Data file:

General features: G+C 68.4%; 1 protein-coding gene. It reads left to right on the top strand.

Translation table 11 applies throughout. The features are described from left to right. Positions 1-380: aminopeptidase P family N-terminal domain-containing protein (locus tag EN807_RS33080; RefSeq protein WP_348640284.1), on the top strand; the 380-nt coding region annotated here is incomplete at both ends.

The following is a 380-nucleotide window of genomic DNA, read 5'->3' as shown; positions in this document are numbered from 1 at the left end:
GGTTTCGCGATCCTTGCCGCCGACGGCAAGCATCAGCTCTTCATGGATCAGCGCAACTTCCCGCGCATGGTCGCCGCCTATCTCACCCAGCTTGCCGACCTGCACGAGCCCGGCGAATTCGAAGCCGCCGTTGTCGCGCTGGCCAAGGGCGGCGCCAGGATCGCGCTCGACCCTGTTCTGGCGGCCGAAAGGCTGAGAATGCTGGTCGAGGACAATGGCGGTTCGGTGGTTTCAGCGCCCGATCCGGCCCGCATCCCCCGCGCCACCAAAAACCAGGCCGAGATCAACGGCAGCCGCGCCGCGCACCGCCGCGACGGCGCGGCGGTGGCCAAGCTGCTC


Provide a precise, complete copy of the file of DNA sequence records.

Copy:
General features: G+C 68.4%; 1 protein-coding gene. It reads left to right on the top strand.

Translation table 11 applies throughout. The features are described from left to right. Positions 1-380: aminopeptidase P family N-terminal domain-containing protein (locus tag EN807_RS33080; RefSeq protein WP_348640284.1), on the top strand; the 380-nt coding region annotated here is incomplete at both ends.

The following is a 380-nucleotide window of genomic DNA, read 5'->3' as shown; positions in this document are numbered from 1 at the left end:
GGTTTCGCGATCCTTGCCGCCGACGGCAAGCATCAGCTCTTCATGGATCAGCGCAACTTCCCGCGCATGGTCGCCGCCTATCTCACCCAGCTTGCCGACCTGCACGAGCCCGGCGAATTCGAAGCCGCCGTTGTCGCGCTGGCCAAGGGCGGCGCCAGGATCGCGCTCGACCCTGTTCTGGCGGCCGAAAGGCTGAGAATGCTGGTCGAGGACAATGGCGGTTCGGTGGTTTCAGCGCCCGATCCGGCCCGCATCCCCCGCGCCACCAAAAACCAGGCCGAGATCAACGGCAGCCGCGCCGCGCACCGCCGCGACGGCGCGGCGGTGGCCAAGCTGCTC